So you didn’t get the election result you wanted, and you’re thinking of immigrating to Canada, eh? Well, to be honest, who can blame you!
Judging by the number google searches this year, you wouldn’t be the only one considering the move; so for you, and the thousands of others thinking about it, we thought we’d throw out a few of our top reasons why you should immigrate to Canada – (and in particular, Alberta!)
The Outdoor culture
If you want somewhere that lets you work and play without going on holiday; immigrating to Canada is the way forward. Finish up in the office and head to the mountains for the afternoon, and you can be mountain biking as the sun sets, or drive 5 minutes from the city centre (Calgary), and float back through the city on inflatables.
Canada is the place for the active; if you’re sick of spending every weekend in the same pub, or lazing around the house because, “there’s nothing to do”, then believe me, you’ll have the opposite problem once you immigrate to Canada.
“Holidays aren’t as important in Canada, because you can live a life you don’t need to escape”
Holidays aren’t as important in Canada, because you can live a life you don’t need to escape from. If you live in Alberta, you can leave the city for the weekend, and immerse yourself in the mountains with camping, kayaking, hiking, climbing, or even roasting smores in a fire pit; you can forget everything about the 9-5 and come back to work on Monday feeling completely refreshed. Canada is the land of the mini-vacation; trust us when we say we’ve never experienced anywhere else like it.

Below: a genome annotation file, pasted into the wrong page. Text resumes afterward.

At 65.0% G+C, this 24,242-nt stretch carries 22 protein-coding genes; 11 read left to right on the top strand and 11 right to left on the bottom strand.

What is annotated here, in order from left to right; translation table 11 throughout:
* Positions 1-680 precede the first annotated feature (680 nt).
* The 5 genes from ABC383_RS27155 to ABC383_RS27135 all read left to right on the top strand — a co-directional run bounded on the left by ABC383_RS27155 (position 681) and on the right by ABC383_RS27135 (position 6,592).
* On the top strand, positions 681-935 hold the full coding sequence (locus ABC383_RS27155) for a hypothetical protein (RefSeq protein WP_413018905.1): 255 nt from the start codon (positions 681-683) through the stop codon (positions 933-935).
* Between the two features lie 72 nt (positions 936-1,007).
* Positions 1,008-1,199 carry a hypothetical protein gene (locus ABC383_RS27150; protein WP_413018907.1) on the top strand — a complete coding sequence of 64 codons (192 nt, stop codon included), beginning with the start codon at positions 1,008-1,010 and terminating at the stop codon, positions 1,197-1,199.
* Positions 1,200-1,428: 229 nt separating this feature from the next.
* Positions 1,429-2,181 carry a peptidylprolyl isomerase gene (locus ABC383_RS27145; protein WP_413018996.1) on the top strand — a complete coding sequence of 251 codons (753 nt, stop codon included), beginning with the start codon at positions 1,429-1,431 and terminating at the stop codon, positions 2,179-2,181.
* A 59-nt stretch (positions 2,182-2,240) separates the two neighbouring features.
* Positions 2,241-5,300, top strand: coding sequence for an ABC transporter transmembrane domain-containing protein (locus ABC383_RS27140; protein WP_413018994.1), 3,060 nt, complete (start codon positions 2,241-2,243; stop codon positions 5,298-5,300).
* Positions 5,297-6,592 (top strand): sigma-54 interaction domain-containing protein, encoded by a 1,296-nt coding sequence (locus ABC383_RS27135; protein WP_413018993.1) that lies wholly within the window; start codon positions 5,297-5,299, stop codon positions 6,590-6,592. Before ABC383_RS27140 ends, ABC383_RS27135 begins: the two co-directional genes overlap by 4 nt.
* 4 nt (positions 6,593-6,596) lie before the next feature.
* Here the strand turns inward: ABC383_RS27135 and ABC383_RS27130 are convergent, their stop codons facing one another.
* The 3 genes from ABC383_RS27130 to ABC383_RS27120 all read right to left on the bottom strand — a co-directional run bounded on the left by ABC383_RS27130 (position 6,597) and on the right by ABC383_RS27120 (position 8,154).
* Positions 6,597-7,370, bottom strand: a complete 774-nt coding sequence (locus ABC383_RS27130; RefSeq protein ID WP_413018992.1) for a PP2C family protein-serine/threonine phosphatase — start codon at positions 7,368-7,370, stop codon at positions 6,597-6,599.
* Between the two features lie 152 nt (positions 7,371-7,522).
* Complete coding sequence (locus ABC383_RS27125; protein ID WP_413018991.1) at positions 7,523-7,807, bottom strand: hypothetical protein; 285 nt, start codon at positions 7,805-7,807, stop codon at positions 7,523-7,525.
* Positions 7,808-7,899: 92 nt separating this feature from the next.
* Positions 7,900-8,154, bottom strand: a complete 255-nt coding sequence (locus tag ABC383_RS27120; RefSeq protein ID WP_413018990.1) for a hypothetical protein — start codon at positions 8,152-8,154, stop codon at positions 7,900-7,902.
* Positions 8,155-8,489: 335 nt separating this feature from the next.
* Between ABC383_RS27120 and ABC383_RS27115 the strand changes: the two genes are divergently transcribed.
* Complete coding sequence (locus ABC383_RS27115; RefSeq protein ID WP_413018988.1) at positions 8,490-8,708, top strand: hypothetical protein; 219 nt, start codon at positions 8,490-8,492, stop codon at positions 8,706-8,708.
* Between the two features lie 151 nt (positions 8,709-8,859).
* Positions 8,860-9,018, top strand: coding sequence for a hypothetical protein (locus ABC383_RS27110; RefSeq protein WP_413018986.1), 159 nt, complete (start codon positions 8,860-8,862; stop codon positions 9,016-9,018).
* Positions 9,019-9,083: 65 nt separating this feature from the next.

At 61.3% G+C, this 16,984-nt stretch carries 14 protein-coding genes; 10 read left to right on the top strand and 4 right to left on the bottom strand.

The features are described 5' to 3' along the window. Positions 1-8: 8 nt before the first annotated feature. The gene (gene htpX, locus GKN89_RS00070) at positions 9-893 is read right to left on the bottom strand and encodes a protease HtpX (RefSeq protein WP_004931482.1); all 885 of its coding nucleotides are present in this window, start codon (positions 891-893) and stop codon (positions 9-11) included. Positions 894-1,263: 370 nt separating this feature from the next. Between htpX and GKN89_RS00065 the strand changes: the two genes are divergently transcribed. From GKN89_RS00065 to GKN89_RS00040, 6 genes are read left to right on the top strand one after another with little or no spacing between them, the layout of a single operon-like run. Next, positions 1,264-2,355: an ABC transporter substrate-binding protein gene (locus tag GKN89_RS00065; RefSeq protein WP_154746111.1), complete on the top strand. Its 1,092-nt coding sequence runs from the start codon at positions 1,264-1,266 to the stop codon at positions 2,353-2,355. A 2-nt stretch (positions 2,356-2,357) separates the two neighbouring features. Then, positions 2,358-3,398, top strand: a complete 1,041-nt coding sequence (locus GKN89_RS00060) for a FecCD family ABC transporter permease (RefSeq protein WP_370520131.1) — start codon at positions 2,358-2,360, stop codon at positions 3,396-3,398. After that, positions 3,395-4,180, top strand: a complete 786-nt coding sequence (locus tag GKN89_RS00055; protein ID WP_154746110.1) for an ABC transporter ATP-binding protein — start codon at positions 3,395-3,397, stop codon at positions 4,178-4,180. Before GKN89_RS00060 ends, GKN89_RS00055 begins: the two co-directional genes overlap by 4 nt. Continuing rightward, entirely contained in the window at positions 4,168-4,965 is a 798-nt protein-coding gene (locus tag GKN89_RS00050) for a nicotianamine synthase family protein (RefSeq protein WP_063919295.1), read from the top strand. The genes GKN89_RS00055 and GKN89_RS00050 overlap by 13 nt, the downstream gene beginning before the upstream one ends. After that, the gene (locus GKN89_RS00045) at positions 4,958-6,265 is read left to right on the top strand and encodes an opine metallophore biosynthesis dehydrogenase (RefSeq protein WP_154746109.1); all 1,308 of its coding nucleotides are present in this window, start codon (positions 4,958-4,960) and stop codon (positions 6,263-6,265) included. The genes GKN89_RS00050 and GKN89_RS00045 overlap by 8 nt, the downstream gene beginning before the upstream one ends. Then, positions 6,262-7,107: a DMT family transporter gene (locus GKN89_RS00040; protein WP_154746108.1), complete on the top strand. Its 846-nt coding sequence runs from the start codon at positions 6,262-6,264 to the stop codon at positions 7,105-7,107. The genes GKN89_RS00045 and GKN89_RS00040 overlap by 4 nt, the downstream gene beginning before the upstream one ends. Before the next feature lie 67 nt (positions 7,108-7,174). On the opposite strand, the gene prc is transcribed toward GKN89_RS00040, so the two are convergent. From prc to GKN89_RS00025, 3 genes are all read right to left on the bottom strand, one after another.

If you’re a photographer or even just a nature lover, then this place will be your paradise. Drive out of most cities in Canada, and you’ll suddenly find yourself in miles and miles of unspoiled wilderness. There are few places left on earth now that give you easy access to the wild, and Canada is definitely one of them.
“Not alone, like, ‘I’m home alone’ alone, but ‘I’m 40km from the nearest human being, and I have no cell service’ alone.”
Recently we went hunting for Hot Springs in BC, and we suddenly realized how we completely and utterly alone we were. Not alone, like, ‘I’m home alone’ alone, but ‘I’m 40km from the nearest human being, and I have no cell service’ alone. It’s an incredible and rare experience these days to be able to find solitude, and experience the untouched beauty of nature. Everyone in Canada has a chance to find his or her own slice of paradise, and whatever you’re into, Canada has it. Lakes, mountains, beaches, rivers or forests; you name it, and you can probably find it in Canada. The list of things to see are endless, and if you’re a photographer, you’ll never run out of things to shoot. If paradise exists, then surely it’s Canada.
The People and Quality of Life:
One of the biggest things I noticed when I moved to Canada was how incredible pleasant everyone was. It was almost unsettling as an Englishman to be treated to well in restaurants and by total strangers; it all seemed so nice that I thought it was fake.. but I promise you it’s not.